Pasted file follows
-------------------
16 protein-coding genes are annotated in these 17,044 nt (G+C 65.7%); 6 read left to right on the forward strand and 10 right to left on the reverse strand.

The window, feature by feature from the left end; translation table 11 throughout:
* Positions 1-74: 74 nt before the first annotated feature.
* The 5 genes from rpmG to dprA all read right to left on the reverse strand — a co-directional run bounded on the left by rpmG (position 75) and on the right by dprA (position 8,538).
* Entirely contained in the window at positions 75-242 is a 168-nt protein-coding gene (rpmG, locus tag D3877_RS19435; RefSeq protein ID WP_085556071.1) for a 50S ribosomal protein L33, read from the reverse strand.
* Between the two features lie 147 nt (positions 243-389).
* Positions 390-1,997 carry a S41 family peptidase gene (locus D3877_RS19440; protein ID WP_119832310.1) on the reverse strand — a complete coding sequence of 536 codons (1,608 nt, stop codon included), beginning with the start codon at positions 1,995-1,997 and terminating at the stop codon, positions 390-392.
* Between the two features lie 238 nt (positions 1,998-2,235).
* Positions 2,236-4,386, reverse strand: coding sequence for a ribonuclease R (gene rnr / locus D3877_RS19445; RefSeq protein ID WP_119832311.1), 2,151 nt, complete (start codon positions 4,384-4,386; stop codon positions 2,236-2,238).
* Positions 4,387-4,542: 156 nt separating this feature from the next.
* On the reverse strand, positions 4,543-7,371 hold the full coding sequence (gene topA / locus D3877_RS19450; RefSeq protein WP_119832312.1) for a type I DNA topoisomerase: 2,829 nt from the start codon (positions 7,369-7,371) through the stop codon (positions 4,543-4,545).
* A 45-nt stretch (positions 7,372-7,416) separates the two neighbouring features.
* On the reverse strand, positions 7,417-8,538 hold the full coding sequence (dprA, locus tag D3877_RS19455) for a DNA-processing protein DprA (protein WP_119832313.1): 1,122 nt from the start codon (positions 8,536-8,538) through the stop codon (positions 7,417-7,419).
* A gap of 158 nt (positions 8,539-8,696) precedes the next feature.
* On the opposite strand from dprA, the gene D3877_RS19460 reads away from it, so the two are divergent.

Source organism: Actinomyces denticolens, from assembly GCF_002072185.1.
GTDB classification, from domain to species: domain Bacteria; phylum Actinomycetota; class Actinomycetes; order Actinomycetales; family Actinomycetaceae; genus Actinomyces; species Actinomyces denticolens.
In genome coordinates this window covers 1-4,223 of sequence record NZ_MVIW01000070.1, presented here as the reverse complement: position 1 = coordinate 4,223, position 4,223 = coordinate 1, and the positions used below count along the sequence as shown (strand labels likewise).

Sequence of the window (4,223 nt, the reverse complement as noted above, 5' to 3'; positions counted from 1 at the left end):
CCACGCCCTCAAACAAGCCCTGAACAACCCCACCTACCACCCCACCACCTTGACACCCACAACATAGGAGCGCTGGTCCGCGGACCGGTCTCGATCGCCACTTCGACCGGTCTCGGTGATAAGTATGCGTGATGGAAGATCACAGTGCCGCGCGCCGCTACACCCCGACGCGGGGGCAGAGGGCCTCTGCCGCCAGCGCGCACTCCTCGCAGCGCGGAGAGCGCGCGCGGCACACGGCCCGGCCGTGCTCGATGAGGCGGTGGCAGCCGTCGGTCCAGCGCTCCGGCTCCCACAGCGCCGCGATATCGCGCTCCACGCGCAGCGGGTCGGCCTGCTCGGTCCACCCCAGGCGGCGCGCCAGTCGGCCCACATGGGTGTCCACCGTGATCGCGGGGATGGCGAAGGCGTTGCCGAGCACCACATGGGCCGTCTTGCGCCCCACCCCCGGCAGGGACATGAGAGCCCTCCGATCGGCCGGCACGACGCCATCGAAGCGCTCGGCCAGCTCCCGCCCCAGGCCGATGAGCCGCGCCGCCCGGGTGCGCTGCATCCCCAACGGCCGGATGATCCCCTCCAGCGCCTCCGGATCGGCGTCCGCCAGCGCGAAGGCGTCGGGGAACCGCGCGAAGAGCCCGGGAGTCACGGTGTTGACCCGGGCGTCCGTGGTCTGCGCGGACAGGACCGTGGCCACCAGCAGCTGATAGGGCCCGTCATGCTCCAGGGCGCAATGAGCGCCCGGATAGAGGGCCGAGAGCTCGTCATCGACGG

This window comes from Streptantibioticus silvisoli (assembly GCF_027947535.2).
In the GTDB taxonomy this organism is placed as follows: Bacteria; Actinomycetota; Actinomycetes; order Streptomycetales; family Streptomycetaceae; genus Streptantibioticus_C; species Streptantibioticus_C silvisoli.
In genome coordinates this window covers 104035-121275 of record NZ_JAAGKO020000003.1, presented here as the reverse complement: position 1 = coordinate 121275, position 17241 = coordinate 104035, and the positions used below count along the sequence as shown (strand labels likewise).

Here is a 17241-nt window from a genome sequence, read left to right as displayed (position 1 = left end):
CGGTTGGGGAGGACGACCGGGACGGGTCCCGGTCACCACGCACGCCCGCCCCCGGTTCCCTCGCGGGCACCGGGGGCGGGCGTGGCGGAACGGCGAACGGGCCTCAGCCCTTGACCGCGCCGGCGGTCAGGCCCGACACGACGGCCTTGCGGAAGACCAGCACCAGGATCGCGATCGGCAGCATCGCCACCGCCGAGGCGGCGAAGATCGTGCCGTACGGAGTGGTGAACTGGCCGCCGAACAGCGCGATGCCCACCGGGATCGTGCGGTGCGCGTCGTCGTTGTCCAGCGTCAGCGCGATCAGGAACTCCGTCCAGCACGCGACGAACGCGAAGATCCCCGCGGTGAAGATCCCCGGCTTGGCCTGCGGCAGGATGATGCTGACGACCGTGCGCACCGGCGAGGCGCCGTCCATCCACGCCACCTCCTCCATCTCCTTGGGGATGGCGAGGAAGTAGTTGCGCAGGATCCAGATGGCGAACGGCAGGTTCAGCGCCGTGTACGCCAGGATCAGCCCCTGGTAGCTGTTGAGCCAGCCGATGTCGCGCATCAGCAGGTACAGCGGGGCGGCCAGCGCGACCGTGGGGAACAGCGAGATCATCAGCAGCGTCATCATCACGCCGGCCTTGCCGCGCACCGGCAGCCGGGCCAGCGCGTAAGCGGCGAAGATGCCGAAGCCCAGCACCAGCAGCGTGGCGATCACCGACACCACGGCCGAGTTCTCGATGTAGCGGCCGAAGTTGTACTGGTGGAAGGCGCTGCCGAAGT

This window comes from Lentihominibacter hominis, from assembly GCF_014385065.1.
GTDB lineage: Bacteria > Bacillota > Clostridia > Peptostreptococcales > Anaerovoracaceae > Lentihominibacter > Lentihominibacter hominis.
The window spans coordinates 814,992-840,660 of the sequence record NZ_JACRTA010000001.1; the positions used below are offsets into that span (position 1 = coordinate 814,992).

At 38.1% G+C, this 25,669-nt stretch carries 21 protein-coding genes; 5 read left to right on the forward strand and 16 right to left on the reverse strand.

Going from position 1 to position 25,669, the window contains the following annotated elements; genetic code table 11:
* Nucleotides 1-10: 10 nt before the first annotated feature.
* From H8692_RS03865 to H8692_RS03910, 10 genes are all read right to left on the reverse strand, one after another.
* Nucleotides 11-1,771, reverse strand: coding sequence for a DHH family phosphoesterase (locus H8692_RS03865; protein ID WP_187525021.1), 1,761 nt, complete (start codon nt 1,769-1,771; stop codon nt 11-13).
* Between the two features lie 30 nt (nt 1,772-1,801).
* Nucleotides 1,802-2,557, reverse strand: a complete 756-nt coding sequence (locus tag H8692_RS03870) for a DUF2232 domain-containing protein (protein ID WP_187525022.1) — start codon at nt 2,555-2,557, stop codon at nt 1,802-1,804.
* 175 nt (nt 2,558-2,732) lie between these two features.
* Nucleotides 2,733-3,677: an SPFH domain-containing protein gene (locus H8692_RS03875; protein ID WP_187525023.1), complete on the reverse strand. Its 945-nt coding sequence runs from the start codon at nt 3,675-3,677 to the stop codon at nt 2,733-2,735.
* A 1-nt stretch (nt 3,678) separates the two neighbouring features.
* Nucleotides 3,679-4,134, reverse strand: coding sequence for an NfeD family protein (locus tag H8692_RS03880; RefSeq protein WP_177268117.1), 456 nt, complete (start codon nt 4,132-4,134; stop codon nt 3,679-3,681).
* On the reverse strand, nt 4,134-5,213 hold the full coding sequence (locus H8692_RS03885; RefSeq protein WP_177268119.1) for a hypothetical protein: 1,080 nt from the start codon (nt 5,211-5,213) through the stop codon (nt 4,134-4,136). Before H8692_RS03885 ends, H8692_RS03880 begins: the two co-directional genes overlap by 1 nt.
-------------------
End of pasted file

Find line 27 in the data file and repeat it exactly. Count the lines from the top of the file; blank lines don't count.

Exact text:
GTDB lineage: Bacteria > Bacillota > Clostridia > Peptostreptococcales > Anaerovoracaceae > Lentihominibacter > Lentihominibacter hominis.